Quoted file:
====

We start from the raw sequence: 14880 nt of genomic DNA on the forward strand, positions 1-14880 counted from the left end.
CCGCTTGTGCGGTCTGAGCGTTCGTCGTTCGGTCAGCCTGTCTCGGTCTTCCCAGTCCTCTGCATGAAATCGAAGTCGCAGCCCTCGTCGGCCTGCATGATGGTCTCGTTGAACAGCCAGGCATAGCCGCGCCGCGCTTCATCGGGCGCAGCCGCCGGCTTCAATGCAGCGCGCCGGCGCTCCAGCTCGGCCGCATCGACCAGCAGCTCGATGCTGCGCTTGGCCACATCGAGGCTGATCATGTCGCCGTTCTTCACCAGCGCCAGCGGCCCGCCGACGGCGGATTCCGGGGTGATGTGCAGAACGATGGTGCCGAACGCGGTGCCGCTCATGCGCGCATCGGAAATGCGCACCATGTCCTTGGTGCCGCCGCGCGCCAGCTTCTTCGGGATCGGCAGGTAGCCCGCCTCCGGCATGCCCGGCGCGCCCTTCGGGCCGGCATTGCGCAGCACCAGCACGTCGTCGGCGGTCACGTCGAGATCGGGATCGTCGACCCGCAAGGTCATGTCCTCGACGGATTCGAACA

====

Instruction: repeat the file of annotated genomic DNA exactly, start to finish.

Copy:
We start from the raw sequence: 14880 nt of genomic DNA on the forward strand, positions 1-14880 counted from the left end.
CCGCTTGTGCGGTCTGAGCGTTCGTCGTTCGGTCAGCCTGTCTCGGTCTTCCCAGTCCTCTGCATGAAATCGAAGTCGCAGCCCTCGTCGGCCTGCATGATGGTCTCGTTGAACAGCCAGGCATAGCCGCGCCGCGCTTCATCGGGCGCAGCCGCCGGCTTCAATGCAGCGCGCCGGCGCTCCAGCTCGGCCGCATCGACCAGCAGCTCGATGCTGCGCTTGGCCACATCGAGGCTGATCATGTCGCCGTTCTTCACCAGCGCCAGCGGCCCGCCGACGGCGGATTCCGGGGTGATGTGCAGAACGATGGTGCCGAACGCGGTGCCGCTCATGCGCGCATCGGAAATGCGCACCATGTCCTTGGTGCCGCCGCGCGCCAGCTTCTTCGGGATCGGCAGGTAGCCCGCCTCCGGCATGCCCGGCGCGCCCTTCGGGCCGGCATTGCGCAGCACCAGCACGTCGTCGGCGGTCACGTCGAGATCGGGATCGTCGACCCGCAAGGTCATGTCCTCGACGGATTCGAACA